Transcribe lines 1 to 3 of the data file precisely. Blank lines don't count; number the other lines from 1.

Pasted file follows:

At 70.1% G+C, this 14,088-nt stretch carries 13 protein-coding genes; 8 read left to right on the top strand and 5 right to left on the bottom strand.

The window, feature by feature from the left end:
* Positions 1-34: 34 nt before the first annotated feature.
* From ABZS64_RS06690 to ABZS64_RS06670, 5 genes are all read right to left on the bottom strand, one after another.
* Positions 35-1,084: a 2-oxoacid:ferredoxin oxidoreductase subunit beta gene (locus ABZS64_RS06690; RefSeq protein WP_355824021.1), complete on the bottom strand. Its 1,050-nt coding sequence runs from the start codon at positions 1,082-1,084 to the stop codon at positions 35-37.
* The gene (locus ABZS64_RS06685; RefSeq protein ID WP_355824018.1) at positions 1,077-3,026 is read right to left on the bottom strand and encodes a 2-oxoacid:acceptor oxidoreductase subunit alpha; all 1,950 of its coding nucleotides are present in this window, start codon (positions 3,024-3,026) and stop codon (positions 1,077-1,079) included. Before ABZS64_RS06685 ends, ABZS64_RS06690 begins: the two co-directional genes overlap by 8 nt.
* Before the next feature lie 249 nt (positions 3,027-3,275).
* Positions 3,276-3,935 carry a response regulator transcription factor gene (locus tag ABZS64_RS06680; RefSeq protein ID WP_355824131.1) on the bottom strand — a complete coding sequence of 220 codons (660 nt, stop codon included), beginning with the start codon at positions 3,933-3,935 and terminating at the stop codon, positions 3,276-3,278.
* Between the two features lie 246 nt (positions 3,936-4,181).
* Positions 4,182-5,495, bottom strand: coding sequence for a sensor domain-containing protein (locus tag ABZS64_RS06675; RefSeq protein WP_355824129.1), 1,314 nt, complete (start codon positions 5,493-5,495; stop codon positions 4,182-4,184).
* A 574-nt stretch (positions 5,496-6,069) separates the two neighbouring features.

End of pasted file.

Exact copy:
At 70.1% G+C, this 14,088-nt stretch carries 13 protein-coding genes; 8 read left to right on the top strand and 5 right to left on the bottom strand.

The window, feature by feature from the left end:
* Positions 1-34: 34 nt before the first annotated feature.